World economies are showing signs of faltering. The pandemic is snarling supply chains, reducing output and making it more expensive to transport goods. Businesses are passing along the higher prices to consumers, who have started to balk at the increases. Households are no longer flush with disposable income as the benefits from stimulus checks are fading.
Meanwhile, the Federal Reserve is raising interest rates to reduce demand further and cool the economy to bring down inflation. All these factors are increasing the risks of recession in the near term.
Typically in times of recession, college enrollment increases as folks find it a worthwhile endeavor with jobs less plentiful. According to the U.S. Census Bureau, The Great Recession of 2007 to 2009 helped create a surge in higher-education enrollment.
With that backdrop, investors looking to protect their portfolios from a potential recession can consider adding education technology company Chegg (CHGG -1.24%) to their portfolios.
Chegg has a strong competitive moat
Chegg primarily serves college students. The company operates on a subscription business model where students pay a monthly fee between $15 and $20 to access the service. As part of a subscription, students get to ask 20 questions per month, answered by Chegg's subject-matter experts, usually within hours. These questions and step-by-step explanations are then made available for all of Chegg's subscribers, present and future, from which they can benefit as well.
Indeed, this treasure trove of content attracts students to Chegg. As of its most recent quarter, which ended on March 31, it had 79 million pieces of this proprietary content. The company had 5.4 million subscribers in that same time. If jobs become more scarce because of a recession, students could enroll in more courses, which would boost Chegg's prospects.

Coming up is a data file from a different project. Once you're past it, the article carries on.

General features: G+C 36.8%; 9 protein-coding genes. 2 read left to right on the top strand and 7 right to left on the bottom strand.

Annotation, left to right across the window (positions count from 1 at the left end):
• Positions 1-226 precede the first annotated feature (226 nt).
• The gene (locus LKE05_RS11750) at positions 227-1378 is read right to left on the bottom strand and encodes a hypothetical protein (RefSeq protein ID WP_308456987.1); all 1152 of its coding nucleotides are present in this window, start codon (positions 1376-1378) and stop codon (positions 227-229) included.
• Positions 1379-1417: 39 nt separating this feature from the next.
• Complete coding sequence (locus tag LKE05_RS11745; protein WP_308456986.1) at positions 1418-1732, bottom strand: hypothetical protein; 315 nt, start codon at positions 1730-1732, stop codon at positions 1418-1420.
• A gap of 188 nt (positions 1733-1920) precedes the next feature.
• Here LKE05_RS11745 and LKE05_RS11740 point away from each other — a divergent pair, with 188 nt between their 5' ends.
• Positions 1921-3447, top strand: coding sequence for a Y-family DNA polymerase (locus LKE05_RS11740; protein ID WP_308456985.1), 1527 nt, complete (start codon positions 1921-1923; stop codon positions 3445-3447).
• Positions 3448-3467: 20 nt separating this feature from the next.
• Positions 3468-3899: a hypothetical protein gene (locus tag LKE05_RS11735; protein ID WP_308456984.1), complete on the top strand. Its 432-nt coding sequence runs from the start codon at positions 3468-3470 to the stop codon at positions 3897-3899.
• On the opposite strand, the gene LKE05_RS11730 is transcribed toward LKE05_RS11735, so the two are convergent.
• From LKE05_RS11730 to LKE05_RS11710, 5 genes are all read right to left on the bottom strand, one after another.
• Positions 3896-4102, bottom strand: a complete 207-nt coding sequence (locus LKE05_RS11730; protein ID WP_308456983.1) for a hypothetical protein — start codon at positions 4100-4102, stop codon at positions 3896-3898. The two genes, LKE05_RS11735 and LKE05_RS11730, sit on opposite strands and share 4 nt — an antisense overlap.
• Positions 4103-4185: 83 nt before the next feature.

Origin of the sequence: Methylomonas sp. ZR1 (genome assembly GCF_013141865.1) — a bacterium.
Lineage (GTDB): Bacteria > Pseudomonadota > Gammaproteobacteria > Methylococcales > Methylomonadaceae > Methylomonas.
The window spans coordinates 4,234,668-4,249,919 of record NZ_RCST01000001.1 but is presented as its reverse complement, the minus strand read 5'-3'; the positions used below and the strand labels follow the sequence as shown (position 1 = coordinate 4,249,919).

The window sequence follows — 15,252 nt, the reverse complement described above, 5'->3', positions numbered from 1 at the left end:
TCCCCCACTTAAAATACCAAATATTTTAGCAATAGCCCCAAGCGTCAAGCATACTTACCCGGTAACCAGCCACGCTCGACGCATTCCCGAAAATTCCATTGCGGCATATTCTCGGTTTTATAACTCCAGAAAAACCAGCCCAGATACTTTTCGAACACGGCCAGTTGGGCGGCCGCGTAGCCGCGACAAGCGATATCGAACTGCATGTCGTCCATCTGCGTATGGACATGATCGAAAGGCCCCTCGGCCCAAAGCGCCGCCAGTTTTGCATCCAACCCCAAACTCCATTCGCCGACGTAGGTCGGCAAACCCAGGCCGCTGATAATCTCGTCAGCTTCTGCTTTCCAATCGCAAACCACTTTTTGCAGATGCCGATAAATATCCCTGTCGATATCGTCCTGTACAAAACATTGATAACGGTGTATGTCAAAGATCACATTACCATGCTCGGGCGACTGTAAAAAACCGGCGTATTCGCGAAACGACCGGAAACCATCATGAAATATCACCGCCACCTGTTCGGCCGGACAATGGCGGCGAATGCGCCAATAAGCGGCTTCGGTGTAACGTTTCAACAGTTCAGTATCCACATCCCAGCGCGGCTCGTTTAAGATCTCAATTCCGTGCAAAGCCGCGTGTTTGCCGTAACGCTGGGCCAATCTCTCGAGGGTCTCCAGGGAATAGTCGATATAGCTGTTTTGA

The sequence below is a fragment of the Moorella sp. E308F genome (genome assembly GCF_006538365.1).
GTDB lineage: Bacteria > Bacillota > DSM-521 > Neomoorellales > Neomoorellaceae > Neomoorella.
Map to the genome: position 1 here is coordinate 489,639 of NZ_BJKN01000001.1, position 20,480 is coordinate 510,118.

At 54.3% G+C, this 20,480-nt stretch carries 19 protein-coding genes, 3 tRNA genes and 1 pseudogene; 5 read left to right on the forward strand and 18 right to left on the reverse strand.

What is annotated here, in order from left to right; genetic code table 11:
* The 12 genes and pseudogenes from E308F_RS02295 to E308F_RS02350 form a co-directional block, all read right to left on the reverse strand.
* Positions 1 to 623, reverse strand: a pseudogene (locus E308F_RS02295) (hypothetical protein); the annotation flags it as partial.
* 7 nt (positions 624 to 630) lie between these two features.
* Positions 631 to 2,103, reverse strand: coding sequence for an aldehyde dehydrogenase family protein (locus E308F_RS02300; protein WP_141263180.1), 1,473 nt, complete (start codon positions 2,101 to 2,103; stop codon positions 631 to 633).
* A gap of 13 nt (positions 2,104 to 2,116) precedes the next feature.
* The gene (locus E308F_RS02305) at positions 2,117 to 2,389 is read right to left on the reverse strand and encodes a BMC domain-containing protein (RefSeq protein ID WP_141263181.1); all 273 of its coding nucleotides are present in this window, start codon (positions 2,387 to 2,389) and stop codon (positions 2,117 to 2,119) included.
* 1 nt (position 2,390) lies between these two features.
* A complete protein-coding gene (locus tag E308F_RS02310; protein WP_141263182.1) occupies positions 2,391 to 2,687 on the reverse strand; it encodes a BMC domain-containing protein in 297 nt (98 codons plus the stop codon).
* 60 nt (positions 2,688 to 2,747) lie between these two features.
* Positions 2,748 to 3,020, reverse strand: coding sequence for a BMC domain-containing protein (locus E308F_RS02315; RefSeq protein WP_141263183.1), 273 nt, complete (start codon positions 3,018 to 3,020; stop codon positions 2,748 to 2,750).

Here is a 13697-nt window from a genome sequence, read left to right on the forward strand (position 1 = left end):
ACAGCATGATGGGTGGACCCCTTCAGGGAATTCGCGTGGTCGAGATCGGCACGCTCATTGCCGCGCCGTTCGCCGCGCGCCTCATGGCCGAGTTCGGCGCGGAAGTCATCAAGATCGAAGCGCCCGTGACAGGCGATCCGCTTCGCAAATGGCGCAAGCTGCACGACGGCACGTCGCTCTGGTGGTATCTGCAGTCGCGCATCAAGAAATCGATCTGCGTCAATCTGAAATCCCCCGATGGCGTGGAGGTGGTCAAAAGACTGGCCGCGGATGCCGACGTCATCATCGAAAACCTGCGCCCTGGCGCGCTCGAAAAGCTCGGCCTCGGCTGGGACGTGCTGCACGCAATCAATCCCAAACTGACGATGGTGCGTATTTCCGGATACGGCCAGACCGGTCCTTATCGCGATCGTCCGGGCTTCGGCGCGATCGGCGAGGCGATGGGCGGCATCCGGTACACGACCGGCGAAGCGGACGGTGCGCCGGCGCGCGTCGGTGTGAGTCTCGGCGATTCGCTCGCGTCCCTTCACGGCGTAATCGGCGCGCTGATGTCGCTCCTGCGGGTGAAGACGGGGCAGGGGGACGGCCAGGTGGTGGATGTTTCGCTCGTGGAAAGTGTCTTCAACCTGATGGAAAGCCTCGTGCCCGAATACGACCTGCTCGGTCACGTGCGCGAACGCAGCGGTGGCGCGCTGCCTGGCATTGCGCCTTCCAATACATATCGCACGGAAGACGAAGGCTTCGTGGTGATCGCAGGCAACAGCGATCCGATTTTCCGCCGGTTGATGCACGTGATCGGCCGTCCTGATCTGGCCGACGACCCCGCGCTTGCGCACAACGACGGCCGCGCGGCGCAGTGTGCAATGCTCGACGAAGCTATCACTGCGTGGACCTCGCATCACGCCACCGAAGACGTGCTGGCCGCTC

That would be a reversal of recent enrollment trends. In the company's earnings release on May 2, CEO Dan Rosensweig observed:
Students continue to take fewer classes, and those they do take are often less rigorous, with fewer or more-limited assignments. With higher wages and increased cost of living, more people are shifting their priorities toward earning over learning, resulting in a lower course load or delaying enrollment in school at this time. In the U.S. alone, we have seen approximately 1 million students forgo or postpone higher education over the last two years. The impact of these factors is evident in the reduced traffic to higher-education support services.
Companies have found it challenging to hire enough staff to serve robust consumer demand following economic reopening. As a result, businesses have offered rising wages, bonuses, and other enticing benefits to lure workers. With plenty of jobs available and rising pay, more college-age individuals choose to work instead of taking higher-education courses.
Possible portfolio protection during a recession
However, if a recession were to occur and jobs become less plentiful, it could increase student interest in signing up for college courses. And this, in turn, would provide Chegg with a larger pool of customers to attract. In that way, Chegg's business could provide your portfolio some protection during a recession.
Looking out longer term, Chegg has grown revenue from $256 million to $776 million from 2013 to 2021. Meanwhile, its proprietary content is a low-cost customer acquisition tool that has allowed its operating income to surge from a $70 million loss to a $78 million profit in that same time. Earning a college education is a highly sought-after accomplishment that will attract students for decades. Chegg's foundation is its many millions of pieces of content that will be expensive and time-consuming for competitors to replicate.
Additionally, the broad market sell-off has the stock trading cheaper than ever (see chart above). For those reasons, investors worried about an economic recession could reinforce their portfolios by adding Chegg shares.